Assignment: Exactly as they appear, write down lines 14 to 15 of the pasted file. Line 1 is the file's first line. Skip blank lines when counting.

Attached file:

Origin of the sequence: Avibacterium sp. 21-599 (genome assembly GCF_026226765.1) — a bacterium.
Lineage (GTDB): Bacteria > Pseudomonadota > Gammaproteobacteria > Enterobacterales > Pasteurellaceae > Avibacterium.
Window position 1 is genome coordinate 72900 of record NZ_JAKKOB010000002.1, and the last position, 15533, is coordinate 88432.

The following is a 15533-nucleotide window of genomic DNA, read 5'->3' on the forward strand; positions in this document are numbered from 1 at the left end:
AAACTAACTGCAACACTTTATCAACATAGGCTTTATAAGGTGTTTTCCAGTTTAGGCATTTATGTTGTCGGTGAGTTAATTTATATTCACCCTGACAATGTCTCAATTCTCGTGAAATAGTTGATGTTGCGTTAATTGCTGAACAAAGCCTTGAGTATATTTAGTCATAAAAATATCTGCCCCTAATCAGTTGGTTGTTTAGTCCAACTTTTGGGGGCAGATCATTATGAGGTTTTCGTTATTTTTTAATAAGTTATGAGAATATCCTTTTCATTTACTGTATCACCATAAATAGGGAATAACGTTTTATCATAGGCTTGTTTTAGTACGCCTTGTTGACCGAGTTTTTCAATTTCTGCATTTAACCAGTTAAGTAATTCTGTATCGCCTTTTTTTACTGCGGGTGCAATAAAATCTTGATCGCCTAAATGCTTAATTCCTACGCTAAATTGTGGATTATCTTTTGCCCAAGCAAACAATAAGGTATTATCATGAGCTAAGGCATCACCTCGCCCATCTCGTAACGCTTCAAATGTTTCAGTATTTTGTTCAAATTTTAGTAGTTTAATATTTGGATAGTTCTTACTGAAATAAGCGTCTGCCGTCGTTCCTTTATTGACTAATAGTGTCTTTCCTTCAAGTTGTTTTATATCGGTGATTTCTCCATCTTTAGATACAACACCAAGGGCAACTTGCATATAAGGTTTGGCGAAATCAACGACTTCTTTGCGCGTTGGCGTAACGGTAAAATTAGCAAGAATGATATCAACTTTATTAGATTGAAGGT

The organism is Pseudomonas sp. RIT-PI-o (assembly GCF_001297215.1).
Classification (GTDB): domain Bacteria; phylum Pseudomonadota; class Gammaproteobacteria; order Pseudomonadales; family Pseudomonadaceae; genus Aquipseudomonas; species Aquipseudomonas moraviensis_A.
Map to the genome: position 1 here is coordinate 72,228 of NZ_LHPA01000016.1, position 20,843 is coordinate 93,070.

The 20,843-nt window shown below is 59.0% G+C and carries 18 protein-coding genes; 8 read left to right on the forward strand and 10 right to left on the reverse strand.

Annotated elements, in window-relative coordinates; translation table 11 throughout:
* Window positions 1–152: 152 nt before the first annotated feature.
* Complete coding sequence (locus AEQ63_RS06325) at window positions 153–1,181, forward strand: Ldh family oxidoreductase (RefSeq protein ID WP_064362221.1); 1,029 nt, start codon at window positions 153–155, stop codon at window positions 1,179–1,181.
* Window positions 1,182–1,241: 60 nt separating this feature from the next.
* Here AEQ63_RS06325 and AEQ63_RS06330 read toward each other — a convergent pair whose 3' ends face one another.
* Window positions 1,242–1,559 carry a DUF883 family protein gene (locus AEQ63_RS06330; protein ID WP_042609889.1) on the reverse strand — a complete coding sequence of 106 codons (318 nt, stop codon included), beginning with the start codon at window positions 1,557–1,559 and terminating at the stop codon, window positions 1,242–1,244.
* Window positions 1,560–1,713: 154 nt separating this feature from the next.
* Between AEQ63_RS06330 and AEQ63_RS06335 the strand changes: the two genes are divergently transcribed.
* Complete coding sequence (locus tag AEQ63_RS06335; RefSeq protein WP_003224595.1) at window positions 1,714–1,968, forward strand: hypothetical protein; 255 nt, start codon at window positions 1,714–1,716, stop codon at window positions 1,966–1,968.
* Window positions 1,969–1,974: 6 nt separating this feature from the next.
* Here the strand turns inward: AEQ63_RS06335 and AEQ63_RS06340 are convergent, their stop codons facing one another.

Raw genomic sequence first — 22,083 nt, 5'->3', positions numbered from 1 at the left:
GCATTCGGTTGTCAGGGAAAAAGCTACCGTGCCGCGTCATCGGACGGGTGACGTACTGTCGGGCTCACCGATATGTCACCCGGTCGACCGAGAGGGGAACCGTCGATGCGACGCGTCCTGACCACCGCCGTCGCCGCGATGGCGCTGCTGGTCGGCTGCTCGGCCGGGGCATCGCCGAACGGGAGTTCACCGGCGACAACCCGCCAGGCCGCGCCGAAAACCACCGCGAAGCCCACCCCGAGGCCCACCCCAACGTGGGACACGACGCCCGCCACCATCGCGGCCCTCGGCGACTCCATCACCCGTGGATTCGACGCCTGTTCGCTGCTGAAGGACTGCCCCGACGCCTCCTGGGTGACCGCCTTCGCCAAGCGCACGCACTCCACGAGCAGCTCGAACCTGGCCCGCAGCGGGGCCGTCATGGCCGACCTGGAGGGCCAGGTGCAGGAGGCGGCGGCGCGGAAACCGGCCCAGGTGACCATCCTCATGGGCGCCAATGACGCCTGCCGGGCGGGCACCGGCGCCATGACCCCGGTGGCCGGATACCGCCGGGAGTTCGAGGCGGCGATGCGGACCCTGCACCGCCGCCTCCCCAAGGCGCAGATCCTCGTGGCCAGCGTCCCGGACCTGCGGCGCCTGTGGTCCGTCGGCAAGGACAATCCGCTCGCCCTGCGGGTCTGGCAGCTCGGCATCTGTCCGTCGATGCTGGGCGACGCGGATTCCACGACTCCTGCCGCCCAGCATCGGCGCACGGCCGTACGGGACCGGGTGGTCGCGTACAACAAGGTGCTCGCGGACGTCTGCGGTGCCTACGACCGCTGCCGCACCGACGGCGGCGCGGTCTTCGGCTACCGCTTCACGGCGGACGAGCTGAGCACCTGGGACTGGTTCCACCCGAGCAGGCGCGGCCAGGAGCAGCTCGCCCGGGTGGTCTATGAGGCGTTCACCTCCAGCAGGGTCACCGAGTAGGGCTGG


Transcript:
* Here AEQ63_RS06325 and AEQ63_RS06330 read toward each other — a convergent pair whose 3' ends face one another.
* Window positions 1,242–1,559 carry a DUF883 family protein gene (locus AEQ63_RS06330; protein ID WP_042609889.1) on the reverse strand — a complete coding sequence of 106 codons (318 nt, stop codon included), beginning with the start codon at window positions 1,557–1,559 and terminating at the stop codon, window positions 1,242–1,244.